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R. Kelly

R. Kelly won't see the outside of prison until well into his 70s if U.S. prosecutors get their way.

On Wednesday, in a 31-page document filed with the Eastern District of New York, prosecutors argued that the multiplatinum R&B singer deserves to spend more than 25 years in prison following his sex trafficking conviction.

They urged Judge Ann M. Donnelly to make the sentence for life, effectively, for the disgraced 55-year-old Grammy-winning artist who has been behind bars since 2019.

“The defendant’s decades of crime appear to have been fueled by narcissism and a belief that his musical talent absolved him of any need to conform his conduct – no matter how predatory, harmful, humiliating or abusive to others – to the strictures of the law,” prosecutors said in their filing.

“Put simply, the defendant’s crimes were calculated, methodical, and part a long-standing pattern of using his platform as a larger-than-life musical persona and his deep network to gain access to teenagers, many of whom were particularly vulnerable, and then to exploit them for his personal gain and sexual gratification.”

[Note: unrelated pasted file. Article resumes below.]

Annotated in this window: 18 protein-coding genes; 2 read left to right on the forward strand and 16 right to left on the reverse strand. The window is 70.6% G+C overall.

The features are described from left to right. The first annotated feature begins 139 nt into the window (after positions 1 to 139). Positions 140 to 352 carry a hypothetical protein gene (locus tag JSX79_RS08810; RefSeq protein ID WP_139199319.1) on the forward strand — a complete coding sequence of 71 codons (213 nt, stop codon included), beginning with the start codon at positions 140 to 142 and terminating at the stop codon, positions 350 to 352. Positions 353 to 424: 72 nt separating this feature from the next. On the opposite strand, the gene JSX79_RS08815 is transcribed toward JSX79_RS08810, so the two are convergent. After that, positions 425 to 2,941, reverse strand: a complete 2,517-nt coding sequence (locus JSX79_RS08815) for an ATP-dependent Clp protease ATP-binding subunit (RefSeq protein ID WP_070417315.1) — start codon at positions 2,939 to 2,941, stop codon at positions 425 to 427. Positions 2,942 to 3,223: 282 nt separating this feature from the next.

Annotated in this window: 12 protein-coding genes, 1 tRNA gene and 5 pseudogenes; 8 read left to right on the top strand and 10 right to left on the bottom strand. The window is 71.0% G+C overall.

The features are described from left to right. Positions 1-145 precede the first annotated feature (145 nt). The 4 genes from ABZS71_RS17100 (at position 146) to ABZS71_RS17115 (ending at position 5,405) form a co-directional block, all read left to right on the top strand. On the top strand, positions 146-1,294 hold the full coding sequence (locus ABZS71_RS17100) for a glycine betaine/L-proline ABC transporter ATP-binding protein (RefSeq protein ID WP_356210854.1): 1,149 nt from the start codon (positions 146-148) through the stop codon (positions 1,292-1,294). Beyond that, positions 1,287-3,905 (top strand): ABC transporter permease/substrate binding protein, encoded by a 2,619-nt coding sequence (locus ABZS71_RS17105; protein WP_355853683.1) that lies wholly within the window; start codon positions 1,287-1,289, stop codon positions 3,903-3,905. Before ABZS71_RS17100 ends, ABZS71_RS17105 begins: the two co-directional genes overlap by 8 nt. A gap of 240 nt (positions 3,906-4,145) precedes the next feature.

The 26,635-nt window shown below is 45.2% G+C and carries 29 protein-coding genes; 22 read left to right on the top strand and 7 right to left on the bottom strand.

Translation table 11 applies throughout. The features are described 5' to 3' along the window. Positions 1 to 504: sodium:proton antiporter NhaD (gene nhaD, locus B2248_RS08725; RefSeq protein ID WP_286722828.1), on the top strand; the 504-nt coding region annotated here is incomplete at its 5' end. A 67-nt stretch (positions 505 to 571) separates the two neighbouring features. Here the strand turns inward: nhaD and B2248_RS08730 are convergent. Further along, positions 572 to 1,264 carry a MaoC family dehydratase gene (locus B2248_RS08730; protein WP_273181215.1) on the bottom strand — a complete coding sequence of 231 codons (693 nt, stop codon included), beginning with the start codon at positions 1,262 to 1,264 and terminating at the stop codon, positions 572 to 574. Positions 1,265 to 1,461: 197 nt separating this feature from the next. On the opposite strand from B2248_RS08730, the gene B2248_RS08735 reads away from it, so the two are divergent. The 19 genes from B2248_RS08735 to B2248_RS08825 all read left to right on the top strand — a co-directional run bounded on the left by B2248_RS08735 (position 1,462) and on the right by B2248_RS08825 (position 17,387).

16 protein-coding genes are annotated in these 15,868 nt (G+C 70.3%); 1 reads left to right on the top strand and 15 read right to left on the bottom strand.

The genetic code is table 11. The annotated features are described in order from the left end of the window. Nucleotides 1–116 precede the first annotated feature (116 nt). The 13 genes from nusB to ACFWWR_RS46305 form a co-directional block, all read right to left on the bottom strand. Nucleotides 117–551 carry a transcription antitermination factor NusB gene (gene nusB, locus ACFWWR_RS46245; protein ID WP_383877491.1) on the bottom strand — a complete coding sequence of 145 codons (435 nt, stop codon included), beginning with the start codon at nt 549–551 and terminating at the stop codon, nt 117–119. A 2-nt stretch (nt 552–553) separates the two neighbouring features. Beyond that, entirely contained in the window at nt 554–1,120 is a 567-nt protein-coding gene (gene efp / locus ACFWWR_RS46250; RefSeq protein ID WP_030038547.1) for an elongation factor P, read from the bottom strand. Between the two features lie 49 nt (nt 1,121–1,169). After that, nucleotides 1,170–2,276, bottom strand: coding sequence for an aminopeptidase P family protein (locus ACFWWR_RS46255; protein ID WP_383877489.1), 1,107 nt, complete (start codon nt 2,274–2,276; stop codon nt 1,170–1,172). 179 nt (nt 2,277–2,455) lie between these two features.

Prosecutors added that Kelly, whose full name is Robert Sylvester Kelly, remains a "serious danger" to the public, justifying keeping him behind bars until well into his 70s.

The legal brief comes ahead of his sentencing on June 29 for racketeering and eight counts of violating the Mann Act, which prohibits transporting people across state lines for prostitution. Kelly was found guilty of the offenses in a month-long trial featuring 50 witnesses in September 2021, making him one of the highest-profile men to be convicted during the #MeToo movement —which renewed interest in his alleged crimes and empowered those seeking justice for them.

At the heart of the case against Kelly was his 1994 marriage to singer Aaliyah Haughton. The singer was 27 when he married the then 15-year-old Haughton. Prosecutors said Kelly fraudulently married her to conceal abuse from when she was 12 or 13. Haughton died in 2001.

Previously, Jennifer Bonjean, a lawyer for Kelly, said he should spend fewer than 14 years in prison. Reuters reported that in a filing next Monday she will explain why his "history and characteristics" justify a shorter sentence.

Kelly faces a minimum 10-year term.

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